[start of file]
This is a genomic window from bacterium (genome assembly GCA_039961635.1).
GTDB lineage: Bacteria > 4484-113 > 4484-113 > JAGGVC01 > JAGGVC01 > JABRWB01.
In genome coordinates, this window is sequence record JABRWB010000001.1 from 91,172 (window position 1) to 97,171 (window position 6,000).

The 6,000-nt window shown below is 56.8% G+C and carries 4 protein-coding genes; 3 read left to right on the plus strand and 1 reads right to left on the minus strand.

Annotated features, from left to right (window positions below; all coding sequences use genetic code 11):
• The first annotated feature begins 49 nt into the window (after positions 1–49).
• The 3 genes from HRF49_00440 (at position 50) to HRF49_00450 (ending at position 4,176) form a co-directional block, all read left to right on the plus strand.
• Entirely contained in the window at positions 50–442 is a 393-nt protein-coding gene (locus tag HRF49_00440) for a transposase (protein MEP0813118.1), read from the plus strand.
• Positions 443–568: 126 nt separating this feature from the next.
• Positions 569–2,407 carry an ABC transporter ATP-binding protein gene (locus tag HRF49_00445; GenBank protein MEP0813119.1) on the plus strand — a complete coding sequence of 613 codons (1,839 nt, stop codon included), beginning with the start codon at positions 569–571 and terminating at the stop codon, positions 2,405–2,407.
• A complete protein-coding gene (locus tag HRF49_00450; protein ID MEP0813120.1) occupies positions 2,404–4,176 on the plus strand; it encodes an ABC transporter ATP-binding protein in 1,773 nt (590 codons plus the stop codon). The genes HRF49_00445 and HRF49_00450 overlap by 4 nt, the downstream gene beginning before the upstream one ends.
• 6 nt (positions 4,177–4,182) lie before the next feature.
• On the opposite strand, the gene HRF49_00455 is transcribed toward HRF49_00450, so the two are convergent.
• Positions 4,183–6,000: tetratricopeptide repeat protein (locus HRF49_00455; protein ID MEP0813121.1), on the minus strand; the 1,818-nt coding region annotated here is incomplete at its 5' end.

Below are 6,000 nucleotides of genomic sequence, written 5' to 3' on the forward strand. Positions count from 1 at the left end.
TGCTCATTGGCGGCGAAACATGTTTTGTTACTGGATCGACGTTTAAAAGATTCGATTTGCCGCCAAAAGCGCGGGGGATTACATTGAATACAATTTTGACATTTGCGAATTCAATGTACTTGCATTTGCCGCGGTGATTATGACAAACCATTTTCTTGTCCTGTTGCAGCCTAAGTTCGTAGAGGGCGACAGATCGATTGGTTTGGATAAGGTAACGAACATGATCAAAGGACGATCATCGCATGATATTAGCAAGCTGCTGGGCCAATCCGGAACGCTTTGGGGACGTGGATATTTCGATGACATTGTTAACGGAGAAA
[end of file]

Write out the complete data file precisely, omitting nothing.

This is a genomic window from bacterium (genome assembly GCA_039961635.1).
GTDB lineage: Bacteria > 4484-113 > 4484-113 > JAGGVC01 > JAGGVC01 > JABRWB01.
In genome coordinates, this window is sequence record JABRWB010000001.1 from 91,172 (window position 1) to 97,171 (window position 6,000).

The 6,000-nt window shown below is 56.8% G+C and carries 4 protein-coding genes; 3 read left to right on the plus strand and 1 reads right to left on the minus strand.

Annotated features, from left to right (window positions below; all coding sequences use genetic code 11):
• The first annotated feature begins 49 nt into the window (after positions 1–49).
• The 3 genes from HRF49_00440 (at position 50) to HRF49_00450 (ending at position 4,176) form a co-directional block, all read left to right on the plus strand.
• Entirely contained in the window at positions 50–442 is a 393-nt protein-coding gene (locus tag HRF49_00440) for a transposase (protein MEP0813118.1), read from the plus strand.
• Positions 443–568: 126 nt separating this feature from the next.
• Positions 569–2,407 carry an ABC transporter ATP-binding protein gene (locus tag HRF49_00445; GenBank protein MEP0813119.1) on the plus strand — a complete coding sequence of 613 codons (1,839 nt, stop codon included), beginning with the start codon at positions 569–571 and terminating at the stop codon, positions 2,405–2,407.
• A complete protein-coding gene (locus tag HRF49_00450; protein ID MEP0813120.1) occupies positions 2,404–4,176 on the plus strand; it encodes an ABC transporter ATP-binding protein in 1,773 nt (590 codons plus the stop codon). The genes HRF49_00445 and HRF49_00450 overlap by 4 nt, the downstream gene beginning before the upstream one ends.
• 6 nt (positions 4,177–4,182) lie before the next feature.
• On the opposite strand, the gene HRF49_00455 is transcribed toward HRF49_00450, so the two are convergent.
• Positions 4,183–6,000: tetratricopeptide repeat protein (locus HRF49_00455; protein ID MEP0813121.1), on the minus strand; the 1,818-nt coding region annotated here is incomplete at its 5' end.

Below are 6,000 nucleotides of genomic sequence, written 5' to 3' on the forward strand. Positions count from 1 at the left end.
TGCTCATTGGCGGCGAAACATGTTTTGTTACTGGATCGACGTTTAAAAGATTCGATTTGCCGCCAAAAGCGCGGGGGATTACATTGAATACAATTTTGACATTTGCGAATTCAATGTACTTGCATTTGCCGCGGTGATTATGACAAACCATTTTCTTGTCCTGTTGCAGCCTAAGTTCGTAGAGGGCGACAGATCGATTGGTTTGGATAAGGTAACGAACATGATCAAAGGACGATCATCGCATGATATTAGCAAGCTGCTGGGCCAATCCGGAACGCTTTGGGGACGTGGATATTTCGATGACATTGTTAACGGAGAAA